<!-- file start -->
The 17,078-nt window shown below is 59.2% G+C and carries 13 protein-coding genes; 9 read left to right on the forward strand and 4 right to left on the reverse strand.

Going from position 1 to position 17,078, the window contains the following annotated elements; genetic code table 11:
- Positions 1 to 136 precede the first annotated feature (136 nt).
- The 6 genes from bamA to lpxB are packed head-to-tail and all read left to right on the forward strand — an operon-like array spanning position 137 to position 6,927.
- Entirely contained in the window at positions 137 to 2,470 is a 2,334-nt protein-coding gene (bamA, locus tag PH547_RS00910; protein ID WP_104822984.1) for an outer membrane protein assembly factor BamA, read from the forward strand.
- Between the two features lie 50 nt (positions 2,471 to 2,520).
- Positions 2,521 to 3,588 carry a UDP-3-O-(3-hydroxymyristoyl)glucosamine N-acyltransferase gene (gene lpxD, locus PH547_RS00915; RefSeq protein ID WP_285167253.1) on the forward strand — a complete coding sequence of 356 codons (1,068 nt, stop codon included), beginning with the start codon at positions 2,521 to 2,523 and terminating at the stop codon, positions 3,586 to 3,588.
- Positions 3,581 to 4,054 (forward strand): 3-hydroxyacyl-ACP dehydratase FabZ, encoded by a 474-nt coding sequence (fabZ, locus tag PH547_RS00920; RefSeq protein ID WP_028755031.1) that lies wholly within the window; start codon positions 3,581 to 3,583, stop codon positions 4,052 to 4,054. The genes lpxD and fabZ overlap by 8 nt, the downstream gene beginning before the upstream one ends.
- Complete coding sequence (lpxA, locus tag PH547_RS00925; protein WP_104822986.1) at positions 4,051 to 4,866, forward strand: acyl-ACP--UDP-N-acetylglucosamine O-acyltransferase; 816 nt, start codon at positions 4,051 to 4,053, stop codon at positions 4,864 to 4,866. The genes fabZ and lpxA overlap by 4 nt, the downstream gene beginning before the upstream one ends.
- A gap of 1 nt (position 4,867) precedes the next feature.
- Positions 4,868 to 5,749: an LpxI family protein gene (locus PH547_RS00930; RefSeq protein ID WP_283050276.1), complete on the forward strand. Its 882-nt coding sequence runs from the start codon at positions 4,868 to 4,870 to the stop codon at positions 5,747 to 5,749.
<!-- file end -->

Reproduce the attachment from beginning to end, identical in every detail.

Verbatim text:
The 17,078-nt window shown below is 59.2% G+C and carries 13 protein-coding genes; 9 read left to right on the forward strand and 4 right to left on the reverse strand.

Going from position 1 to position 17,078, the window contains the following annotated elements; genetic code table 11:
- Positions 1 to 136 precede the first annotated feature (136 nt).
- The 6 genes from bamA to lpxB are packed head-to-tail and all read left to right on the forward strand — an operon-like array spanning position 137 to position 6,927.
- Entirely contained in the window at positions 137 to 2,470 is a 2,334-nt protein-coding gene (bamA, locus tag PH547_RS00910; protein ID WP_104822984.1) for an outer membrane protein assembly factor BamA, read from the forward strand.
- Between the two features lie 50 nt (positions 2,471 to 2,520).
- Positions 2,521 to 3,588 carry a UDP-3-O-(3-hydroxymyristoyl)glucosamine N-acyltransferase gene (gene lpxD, locus PH547_RS00915; RefSeq protein ID WP_285167253.1) on the forward strand — a complete coding sequence of 356 codons (1,068 nt, stop codon included), beginning with the start codon at positions 2,521 to 2,523 and terminating at the stop codon, positions 3,586 to 3,588.
- Positions 3,581 to 4,054 (forward strand): 3-hydroxyacyl-ACP dehydratase FabZ, encoded by a 474-nt coding sequence (fabZ, locus tag PH547_RS00920; RefSeq protein ID WP_028755031.1) that lies wholly within the window; start codon positions 3,581 to 3,583, stop codon positions 4,052 to 4,054. The genes lpxD and fabZ overlap by 8 nt, the downstream gene beginning before the upstream one ends.
- Complete coding sequence (lpxA, locus tag PH547_RS00925; protein WP_104822986.1) at positions 4,051 to 4,866, forward strand: acyl-ACP--UDP-N-acetylglucosamine O-acyltransferase; 816 nt, start codon at positions 4,051 to 4,053, stop codon at positions 4,864 to 4,866. The genes fabZ and lpxA overlap by 4 nt, the downstream gene beginning before the upstream one ends.
- A gap of 1 nt (position 4,867) precedes the next feature.
- Positions 4,868 to 5,749: an LpxI family protein gene (locus PH547_RS00930; RefSeq protein ID WP_283050276.1), complete on the forward strand. Its 882-nt coding sequence runs from the start codon at positions 4,868 to 4,870 to the stop codon at positions 5,747 to 5,749.